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Contents:
Program 420

1. garlic growers
2. stagecoach builders
3. writer Jesse Stuart
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Madison County

For more information:
Blue Moon Farm, 3584 Poosey Ridge Road, Richmond, KY 40475, (859) 328-2401

Producer: Charlee Heaton


Garlic Gurus

Blue Moon Farm

On a picturesque farm nestled in a bend of the Kentucky River in Madison County, Jean Pitches and Leo Keene raise garlic. Tending a working farm by themselves means long hours and a solitary existence for most of the year, but that’s exactly how these two East Coast transplants like it. On weekends in the late summer and early fall, they venture out to farmers’ markets, where a group of regular customers waits to buy the pungent wares of the Blue Moon Garlic Farm.

Watch This Story (10:33)




Breckinridge County

Producer: Jerry Barnaby


Community Construction Project

Cloverport stagecoach

In the next segment, Kentucky Life visits an unusual civic construction project: a stagecoach, built by hand by citizens of the small Breckinridge County town of Cloverport.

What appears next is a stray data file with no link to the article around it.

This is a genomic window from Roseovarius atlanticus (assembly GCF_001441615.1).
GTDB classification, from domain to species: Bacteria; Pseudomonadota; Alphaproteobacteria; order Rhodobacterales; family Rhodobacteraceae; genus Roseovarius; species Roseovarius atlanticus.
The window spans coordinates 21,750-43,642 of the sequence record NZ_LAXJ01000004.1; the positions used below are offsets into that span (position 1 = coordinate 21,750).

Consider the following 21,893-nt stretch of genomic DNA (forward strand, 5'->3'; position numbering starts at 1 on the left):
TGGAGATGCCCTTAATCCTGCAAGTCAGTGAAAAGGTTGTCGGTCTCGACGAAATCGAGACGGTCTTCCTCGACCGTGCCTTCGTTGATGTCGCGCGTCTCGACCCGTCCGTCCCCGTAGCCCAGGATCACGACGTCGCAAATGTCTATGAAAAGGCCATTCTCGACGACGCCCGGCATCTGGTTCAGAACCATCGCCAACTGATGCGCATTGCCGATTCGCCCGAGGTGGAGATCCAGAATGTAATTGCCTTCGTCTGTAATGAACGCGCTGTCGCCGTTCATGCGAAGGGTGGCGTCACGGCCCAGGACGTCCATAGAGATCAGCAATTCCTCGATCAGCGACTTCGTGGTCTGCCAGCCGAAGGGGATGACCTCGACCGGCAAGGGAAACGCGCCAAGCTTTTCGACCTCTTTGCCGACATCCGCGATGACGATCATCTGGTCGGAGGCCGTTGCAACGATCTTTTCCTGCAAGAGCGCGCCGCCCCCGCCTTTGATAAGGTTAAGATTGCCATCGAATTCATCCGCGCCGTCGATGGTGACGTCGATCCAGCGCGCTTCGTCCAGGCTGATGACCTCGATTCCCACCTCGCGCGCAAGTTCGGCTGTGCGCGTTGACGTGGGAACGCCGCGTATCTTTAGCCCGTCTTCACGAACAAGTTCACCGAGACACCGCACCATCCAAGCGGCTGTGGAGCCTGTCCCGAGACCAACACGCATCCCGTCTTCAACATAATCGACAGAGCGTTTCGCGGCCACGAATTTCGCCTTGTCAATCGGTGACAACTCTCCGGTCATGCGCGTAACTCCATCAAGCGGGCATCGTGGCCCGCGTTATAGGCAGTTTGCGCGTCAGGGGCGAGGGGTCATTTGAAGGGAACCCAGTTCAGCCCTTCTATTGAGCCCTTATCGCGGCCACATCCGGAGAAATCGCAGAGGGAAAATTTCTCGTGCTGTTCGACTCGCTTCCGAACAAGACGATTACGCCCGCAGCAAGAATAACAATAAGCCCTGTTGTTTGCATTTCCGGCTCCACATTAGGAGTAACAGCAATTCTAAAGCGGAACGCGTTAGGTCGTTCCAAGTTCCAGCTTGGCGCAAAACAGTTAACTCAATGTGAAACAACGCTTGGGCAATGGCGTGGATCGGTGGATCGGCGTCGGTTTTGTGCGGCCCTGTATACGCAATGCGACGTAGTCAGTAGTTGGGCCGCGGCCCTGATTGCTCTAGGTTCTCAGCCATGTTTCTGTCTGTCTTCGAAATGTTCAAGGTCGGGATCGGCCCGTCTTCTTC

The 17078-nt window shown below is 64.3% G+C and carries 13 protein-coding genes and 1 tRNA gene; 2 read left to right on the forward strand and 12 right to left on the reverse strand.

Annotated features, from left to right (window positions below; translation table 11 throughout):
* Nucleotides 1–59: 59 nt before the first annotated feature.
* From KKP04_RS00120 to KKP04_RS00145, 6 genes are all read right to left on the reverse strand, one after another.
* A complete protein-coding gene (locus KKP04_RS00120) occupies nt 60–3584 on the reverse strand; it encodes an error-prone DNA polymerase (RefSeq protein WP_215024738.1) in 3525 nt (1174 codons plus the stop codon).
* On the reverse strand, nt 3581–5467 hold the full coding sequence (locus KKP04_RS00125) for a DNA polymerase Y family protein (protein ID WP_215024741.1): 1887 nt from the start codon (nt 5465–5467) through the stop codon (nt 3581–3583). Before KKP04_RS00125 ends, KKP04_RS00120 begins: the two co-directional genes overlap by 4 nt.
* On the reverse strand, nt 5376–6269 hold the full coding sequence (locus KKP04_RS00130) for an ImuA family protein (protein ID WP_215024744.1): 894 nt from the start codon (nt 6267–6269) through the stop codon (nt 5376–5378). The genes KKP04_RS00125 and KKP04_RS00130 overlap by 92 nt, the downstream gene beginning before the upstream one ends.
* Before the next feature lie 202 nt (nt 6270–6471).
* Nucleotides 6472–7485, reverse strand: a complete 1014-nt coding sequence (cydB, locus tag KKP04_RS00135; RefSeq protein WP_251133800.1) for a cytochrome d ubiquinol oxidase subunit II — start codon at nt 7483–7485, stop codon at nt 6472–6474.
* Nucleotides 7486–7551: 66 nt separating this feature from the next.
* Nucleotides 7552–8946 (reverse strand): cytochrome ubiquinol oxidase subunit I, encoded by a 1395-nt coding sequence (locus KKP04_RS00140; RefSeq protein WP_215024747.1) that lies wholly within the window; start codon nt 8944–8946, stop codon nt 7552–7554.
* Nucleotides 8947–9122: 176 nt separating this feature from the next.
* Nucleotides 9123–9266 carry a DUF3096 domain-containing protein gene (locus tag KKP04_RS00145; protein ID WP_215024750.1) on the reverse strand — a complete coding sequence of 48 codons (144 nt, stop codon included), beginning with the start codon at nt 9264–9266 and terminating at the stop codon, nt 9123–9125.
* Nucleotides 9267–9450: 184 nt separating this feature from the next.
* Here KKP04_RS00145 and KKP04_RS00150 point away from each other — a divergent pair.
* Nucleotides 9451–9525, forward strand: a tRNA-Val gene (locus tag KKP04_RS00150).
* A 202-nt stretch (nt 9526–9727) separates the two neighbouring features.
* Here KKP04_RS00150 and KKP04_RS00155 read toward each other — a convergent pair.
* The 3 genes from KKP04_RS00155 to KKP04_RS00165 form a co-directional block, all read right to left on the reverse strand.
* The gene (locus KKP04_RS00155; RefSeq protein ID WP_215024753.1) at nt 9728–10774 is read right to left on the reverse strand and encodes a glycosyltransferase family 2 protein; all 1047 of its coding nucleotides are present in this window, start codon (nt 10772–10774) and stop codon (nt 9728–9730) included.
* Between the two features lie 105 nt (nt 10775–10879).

Watch This Story (5:14)




Greenup County

For more information:
Jesse Stuart Foundation, 1645 Winchester Ave., P.O. Box 669, Ashland, KY 41105, (800) 504-0209
• Jesse Stuart’s short-story collection Come Back to the Farm was the December 2002 selection for bookclub@ket.

Producer: Donna Ross


From W-Hollow to the World

Jesse Stuart

The final segment in this program is a literary pilgrimage: a visit to W-Hollow, the home of one of Kentucky’s most beloved writers, Jesse Stuart.

Jesse Hilton Stuart was born in this small valley in Greenup County in 1906. His parents, Mitchell and Martha, were poor tenant farmers. Uneducated themselves, they nevertheless taught Jesse, his brother, and their three sisters to value learning, and all five graduated from college and went on to be schoolteachers. Stuart’s most famous work, The Thread That Runs So True, is a memoir of his teaching years back in Greenup County.

Starting when he was in college, Stuart also wrote poems, essays, short stories, and novels. Books like Taps for Private Tussie and the poetry collection Kentucky Is My Land, plus more than 500 stories, made him one of America’s most popular writers through the 1940s and ’50s. His tales, deceptively simple on the surface, celebrate both the land he loved and the rock-solid values instilled in him by his family and community.

In 1954, Stuart was named Kentucky poet laureate. He began donating many of his manuscripts and other papers to Murray State University in the 1960s. In 1979, he authorized the establishment of the Jesse Stuart Foundation. One year later, he and his wife, Naomi, donated more than 700 acres of land in W-Hollow to the state as a nature preserve (Kentucky Life made a return visit in Program 1211). The preserve is administered by the foundation, which also publishes reprints of Stuart works and new writing by other Appalachian writers.

Jesse Stuart died in 1984 and is buried in Greenup County’s Plum Grove Cemetery.

Watch This Story (7:47)


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